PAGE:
On The Road To The Yukon Goldfields

June 24

Left Balfour in a torrential downpour. Rained on and off all day as we made our way through Kelowna, Vernon, Kamloops and on to 100 Mile House. Stopped for the night in the municipal campground which was adequate and free. Nobody came around to collect the $10 fee.

June 25

After a short walk in the morning we carried on through Prince George to Fort St James where we camped in Liz and Alex’s driveway. Had a great dinner with them reminiscing about life in DeaseLake and exchanging stories of our children over dinner, wine and a few games of Rummi.

Image

Original storehouse at Fort St James circa 1820

June 26

Fort St James was the major supply post for the Northwest Company and later the Hudson’s Bay Company after the two companies merged in 1821. Simon Fraser and his partners first established the post in 1808. It is now a National Historic Site under the control of Parks Canada. Our friend, Alex, is the full time maintenance person and he offered us a guided tour of the facility. Lots of history and interesting relics of the era.

June 27

Drove through to near New Hazelton to visit with Dave Hockin on his 70 acre property. Dave is an old friend and fellow musician who I met at Quartz Creek in the ’70s. He recently completed his certification as a music therapist and is now, as a mature student, working on his masters at the University of Northern BC. Since he has reached the ripened age of 65, all his tuition is au gratis. Spent the night there and provided Dave with a (mobile) home-cooked meal.

June 28

Still raining intermittently. Had a look at K’san Village in Hazelton. Nice display of aboriginal culture and a good campground on the KispioxRiver.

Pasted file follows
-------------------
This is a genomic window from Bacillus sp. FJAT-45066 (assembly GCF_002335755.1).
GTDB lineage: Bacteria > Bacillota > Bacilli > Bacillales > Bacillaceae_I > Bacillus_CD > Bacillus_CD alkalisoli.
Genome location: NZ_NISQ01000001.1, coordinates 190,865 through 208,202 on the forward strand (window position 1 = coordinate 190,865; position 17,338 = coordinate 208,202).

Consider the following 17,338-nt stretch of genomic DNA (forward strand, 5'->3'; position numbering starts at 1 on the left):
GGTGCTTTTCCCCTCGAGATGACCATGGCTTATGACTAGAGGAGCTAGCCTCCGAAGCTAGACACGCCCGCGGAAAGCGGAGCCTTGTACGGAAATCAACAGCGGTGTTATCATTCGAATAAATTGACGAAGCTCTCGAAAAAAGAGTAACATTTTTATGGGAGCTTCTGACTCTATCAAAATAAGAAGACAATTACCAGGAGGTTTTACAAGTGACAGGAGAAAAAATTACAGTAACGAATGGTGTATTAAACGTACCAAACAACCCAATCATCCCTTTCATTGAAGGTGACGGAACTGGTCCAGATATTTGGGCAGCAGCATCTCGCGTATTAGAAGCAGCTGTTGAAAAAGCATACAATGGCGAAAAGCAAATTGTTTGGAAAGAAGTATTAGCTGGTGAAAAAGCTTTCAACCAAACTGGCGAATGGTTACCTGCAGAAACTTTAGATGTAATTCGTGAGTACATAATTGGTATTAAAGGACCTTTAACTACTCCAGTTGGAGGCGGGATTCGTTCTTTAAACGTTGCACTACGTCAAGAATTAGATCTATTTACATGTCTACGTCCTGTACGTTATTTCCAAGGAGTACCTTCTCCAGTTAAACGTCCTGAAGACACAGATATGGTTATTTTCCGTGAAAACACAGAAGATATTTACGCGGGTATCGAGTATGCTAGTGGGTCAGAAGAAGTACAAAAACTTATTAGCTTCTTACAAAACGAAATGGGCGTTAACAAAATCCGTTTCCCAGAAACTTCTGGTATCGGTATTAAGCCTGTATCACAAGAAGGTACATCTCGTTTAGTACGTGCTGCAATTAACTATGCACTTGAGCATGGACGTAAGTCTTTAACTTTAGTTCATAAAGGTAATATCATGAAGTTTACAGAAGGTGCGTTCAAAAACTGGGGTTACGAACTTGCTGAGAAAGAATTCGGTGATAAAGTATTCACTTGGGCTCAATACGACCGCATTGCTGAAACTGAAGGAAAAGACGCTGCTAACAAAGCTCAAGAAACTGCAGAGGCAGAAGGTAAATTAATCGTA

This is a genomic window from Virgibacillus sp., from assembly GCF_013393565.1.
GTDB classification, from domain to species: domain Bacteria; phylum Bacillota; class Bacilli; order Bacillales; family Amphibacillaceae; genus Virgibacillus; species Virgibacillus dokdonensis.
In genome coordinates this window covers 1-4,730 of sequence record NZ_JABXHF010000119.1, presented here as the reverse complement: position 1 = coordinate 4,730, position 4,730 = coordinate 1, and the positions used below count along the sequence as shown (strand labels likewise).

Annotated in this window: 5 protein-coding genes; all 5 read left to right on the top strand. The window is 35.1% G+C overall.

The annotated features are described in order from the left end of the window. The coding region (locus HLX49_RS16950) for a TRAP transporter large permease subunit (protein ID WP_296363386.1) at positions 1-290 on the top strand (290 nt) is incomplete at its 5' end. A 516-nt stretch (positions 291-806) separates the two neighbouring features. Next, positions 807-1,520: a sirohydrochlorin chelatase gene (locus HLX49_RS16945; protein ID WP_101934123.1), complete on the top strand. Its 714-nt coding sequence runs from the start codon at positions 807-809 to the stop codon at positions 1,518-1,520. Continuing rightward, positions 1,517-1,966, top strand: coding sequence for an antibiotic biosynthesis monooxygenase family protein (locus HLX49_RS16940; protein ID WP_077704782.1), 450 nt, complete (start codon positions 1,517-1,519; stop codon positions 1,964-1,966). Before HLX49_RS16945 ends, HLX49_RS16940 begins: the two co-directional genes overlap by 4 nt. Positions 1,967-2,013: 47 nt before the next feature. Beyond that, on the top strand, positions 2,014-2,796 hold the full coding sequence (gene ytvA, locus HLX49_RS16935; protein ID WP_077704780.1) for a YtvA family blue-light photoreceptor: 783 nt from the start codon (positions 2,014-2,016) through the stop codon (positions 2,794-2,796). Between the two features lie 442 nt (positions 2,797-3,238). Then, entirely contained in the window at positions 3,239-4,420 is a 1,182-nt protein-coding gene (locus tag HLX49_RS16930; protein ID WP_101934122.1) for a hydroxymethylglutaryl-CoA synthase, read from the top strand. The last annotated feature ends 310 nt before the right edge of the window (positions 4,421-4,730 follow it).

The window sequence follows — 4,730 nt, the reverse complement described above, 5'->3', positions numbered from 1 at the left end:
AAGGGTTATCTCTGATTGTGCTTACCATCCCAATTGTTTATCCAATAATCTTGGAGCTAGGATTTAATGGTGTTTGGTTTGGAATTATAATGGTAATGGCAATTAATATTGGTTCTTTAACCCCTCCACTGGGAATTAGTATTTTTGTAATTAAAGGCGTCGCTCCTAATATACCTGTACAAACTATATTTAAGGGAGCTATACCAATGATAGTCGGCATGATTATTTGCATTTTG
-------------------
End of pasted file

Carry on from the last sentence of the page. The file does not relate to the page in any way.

Image

K’San Village

Carried on to DeaseLake. Fuel price was $1.23 in Kitwanga and $1.42 at Bell II.

June 29 & 30

We toured around DeaseLake, visiting with Martha Quigley, Carol and Mike Danielson and Steve and Sylvana Quigley. Many changes in and around the village were evident. Although there is more mining activity, the town of Dease is in decline due to most of the workers staying in the mining camps, then going out to Smithers or south for their time off. The highway is hard surfaced all the way to the Yukon now which makes the trip quite a bit quicker and less stressful than the previous versions of gravel road. Had another great supper with the Quigs and Mariko, Chloe and Justin Waite – Mariko is Steve’s daughter.

Mike and Carol Danielson operate a guiding and outfitter business in an area east and south of DeaseLake into the Spatzizi Wilderness area in cooperation with the Iskut Indian Band. It’s called Little Dease Ventures. I asked them if they ever entertain non- hunters. Mike offered to let us come with him on a trip into the area some year in late July when he is taking the horses in to the camps. That would be an excellent opportunity to have a trail ride, step back in time and perhaps get some pictures. To get a better glimpse of how these businesses operate, check out their website at http://www.littledeaseventures.com .

ImageImage

Leave a Reply

Fill in your details below or click an icon to log in:

WordPress.com Logo

You are commenting using your WordPress.com account. Log Out / Change )

Twitter picture

You are commenting using your Twitter account. Log Out / Change )

Facebook photo

You are commenting using your Facebook account. Log Out / Change )

Google+ photo

You are commenting using your Google+ account. Log Out / Change )

Connecting to %s